The Psychology of Cruelty

Sunday, September 16, 2018

What is it

Throughout history, people have committed all kinds of cruel, degrading, and evil acts toward other people. Many believe that for evil acts like genocide to be even possible, the victims must first be dehumanized by the perpetrators, starting with dehumanizing language or propaganda. But is this lack of empathy always at the heart of human cruelty? When we call others “vermin,” “roaches,” or “animals” are we thereby denying their humanity? Or can human cruelty and violence sometimes rely on actually recognizing the other’s humanity? Josh and guest host Alison Gopnik welcome back Paul Bloom from Yale University, author of Against Empathy: The Case for Rational Compassion.

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Comments (1)


Harold G. Neuman's picture

Harold G. Neuman

Friday, September 14, 2018 -- 11:30 AM

I guess I would have to read

I guess I would have to read Bloom's book, in order to get to the rationale behind the title. My eleven-year-old grandson shows empathy for many sorts of living things, including some human beings who may (or may not) deserve it. I won't bore anyone with declarations about his level of maturity. Certainly, there are varying depths of cruelty and most anyone is capable of displaying that sort of attitude and behavior. Denying the humanity of someone or some group is, to emulate Dennett, 'a sky-hook' to oblivion. Recognition of another's humanity can lead to envy or jealousy: cruelty is only a short distance from those deadlys. We are fully able to discount those whose station surpasses our own (whether in reality or vain fantasy). Empathy is that human capacity, most related to love, generosity, magnanimity, and so on. In probability, those of us who lack one also lack the others, on any but the most superficial level. But, admittedly, Professor Bloom is the psychologist in the room. As such, he knows much of the intricacies of the human mind; the interconnections of human neurons and synapses; and roles neurotransmitters play in deciding how we think what we think. Wish I were in Gambier or Marietta or that other Ohio location where your show airs. I'll try to keep up with this subject, online with your blog. Warmest regards, HGN.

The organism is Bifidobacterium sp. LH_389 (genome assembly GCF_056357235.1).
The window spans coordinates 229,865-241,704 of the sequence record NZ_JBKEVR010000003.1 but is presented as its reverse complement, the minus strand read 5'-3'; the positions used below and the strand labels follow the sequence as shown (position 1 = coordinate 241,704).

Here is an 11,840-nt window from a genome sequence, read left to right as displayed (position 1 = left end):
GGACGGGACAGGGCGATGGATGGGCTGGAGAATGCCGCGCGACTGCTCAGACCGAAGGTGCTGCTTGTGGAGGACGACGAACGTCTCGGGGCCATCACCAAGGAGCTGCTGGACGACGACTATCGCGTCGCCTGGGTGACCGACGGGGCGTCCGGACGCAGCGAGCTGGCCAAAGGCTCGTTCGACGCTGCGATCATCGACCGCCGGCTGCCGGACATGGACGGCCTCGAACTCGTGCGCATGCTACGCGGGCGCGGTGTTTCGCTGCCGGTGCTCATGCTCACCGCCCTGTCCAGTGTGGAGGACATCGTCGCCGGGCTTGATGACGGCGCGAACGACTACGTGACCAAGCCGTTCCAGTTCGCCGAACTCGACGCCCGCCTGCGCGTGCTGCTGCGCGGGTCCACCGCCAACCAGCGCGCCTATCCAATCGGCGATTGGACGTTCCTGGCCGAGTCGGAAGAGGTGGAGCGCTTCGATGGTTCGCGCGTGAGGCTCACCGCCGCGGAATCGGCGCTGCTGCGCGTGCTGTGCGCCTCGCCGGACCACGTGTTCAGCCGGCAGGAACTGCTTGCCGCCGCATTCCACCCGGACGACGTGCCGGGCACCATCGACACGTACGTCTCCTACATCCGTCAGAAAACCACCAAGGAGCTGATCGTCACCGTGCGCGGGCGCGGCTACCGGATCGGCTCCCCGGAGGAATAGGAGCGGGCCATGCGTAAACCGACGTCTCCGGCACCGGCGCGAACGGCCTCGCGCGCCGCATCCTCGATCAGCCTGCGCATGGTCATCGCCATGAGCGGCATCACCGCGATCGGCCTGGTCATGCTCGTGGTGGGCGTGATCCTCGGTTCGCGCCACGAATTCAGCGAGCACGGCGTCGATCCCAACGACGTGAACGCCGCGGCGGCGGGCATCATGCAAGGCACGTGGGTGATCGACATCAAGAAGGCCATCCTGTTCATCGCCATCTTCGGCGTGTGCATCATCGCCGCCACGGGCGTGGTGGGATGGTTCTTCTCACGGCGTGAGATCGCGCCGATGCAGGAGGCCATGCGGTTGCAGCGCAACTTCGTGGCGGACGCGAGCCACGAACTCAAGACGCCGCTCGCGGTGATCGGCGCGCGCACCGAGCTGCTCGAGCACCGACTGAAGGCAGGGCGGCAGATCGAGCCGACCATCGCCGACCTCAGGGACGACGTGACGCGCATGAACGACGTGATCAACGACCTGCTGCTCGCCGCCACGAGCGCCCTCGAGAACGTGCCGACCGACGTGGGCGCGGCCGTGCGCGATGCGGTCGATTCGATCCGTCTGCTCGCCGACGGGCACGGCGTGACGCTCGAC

Paul Bloom, Professor of Psychology, Yale University

Researched By

Lisa Wang

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